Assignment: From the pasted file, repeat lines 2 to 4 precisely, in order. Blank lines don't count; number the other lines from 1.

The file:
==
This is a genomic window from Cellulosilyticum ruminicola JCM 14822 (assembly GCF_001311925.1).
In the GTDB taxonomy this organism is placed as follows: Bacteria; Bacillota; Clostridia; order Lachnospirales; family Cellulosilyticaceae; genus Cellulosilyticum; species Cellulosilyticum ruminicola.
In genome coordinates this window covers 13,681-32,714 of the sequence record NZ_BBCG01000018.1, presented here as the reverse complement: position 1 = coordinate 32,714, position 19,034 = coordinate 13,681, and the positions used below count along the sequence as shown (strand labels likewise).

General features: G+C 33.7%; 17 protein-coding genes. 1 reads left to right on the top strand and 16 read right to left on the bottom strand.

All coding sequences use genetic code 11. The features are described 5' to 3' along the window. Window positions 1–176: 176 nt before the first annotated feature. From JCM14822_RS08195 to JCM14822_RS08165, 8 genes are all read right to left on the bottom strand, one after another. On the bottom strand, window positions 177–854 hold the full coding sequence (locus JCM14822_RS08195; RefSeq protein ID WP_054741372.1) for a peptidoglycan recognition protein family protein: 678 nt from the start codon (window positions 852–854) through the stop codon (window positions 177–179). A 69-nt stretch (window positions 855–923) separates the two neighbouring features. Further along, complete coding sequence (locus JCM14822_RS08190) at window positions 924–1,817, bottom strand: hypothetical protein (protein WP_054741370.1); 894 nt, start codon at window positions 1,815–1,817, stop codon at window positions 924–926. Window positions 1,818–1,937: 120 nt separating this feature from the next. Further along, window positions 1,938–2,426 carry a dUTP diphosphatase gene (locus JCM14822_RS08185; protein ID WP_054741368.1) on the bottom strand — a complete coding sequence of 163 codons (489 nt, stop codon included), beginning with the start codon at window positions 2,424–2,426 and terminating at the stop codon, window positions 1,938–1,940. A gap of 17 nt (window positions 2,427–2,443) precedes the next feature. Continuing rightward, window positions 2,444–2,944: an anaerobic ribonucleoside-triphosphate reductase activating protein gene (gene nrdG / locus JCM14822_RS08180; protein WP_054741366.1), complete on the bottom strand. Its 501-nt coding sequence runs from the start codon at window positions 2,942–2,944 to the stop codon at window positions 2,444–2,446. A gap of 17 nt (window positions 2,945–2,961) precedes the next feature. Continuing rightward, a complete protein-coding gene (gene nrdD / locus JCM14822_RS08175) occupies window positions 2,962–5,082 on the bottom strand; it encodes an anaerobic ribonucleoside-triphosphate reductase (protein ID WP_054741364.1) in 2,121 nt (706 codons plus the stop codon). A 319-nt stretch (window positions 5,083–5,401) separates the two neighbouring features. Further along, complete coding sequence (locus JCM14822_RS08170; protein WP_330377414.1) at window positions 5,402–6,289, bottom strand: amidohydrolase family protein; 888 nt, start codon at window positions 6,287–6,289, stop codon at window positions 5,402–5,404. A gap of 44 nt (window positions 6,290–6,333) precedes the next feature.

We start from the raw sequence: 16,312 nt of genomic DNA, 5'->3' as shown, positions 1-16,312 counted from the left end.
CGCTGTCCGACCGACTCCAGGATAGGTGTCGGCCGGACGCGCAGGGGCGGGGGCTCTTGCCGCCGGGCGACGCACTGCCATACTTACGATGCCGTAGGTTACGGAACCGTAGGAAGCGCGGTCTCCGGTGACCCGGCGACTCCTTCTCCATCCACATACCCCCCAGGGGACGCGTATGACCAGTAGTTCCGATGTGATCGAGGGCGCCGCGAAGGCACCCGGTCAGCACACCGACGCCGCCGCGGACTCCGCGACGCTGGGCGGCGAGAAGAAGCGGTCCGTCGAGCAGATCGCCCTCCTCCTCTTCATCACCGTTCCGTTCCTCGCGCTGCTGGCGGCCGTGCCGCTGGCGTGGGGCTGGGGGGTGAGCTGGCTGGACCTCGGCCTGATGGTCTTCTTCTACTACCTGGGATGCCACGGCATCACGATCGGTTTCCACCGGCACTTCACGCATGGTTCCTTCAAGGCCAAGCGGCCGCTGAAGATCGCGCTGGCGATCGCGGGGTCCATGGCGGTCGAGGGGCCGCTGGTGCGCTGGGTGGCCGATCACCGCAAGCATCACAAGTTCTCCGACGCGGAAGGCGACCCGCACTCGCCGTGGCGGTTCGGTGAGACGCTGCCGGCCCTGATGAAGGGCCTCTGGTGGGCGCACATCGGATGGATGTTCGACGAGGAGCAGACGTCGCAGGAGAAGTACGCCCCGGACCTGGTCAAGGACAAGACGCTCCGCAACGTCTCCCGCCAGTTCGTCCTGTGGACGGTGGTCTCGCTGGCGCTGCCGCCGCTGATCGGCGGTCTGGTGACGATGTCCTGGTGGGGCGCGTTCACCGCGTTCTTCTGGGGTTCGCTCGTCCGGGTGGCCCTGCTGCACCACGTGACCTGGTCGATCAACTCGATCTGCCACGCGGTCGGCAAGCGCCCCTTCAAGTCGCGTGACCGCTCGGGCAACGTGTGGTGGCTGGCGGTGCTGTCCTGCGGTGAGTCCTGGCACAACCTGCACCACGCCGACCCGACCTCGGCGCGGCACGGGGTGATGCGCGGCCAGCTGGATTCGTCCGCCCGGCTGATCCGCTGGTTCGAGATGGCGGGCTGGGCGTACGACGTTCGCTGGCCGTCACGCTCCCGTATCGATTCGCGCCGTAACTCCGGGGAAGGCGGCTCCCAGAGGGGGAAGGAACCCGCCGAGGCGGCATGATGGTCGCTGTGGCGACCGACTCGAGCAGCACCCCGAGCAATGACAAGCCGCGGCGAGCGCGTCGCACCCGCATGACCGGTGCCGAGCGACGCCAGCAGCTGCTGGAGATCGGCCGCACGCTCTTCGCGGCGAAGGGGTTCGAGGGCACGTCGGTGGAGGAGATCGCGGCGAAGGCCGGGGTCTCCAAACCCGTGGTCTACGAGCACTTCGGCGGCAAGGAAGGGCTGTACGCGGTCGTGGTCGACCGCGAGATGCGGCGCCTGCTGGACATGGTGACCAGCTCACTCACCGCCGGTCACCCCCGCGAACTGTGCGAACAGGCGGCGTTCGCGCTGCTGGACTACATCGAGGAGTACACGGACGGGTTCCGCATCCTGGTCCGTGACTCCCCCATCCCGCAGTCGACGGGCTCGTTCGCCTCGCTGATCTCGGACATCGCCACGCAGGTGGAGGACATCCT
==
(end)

In the GTDB taxonomy this organism is placed as follows: Bacteria; Bacillota; Clostridia; order Lachnospirales; family Cellulosilyticaceae; genus Cellulosilyticum; species Cellulosilyticum ruminicola.
In genome coordinates this window covers 13,681-32,714 of the sequence record NZ_BBCG01000018.1, presented here as the reverse complement: position 1 = coordinate 32,714, position 19,034 = coordinate 13,681, and the positions used below count along the sequence as shown (strand labels likewise).

General features: G+C 33.7%; 17 protein-coding genes. 1 reads left to right on the top strand and 16 read right to left on the bottom strand.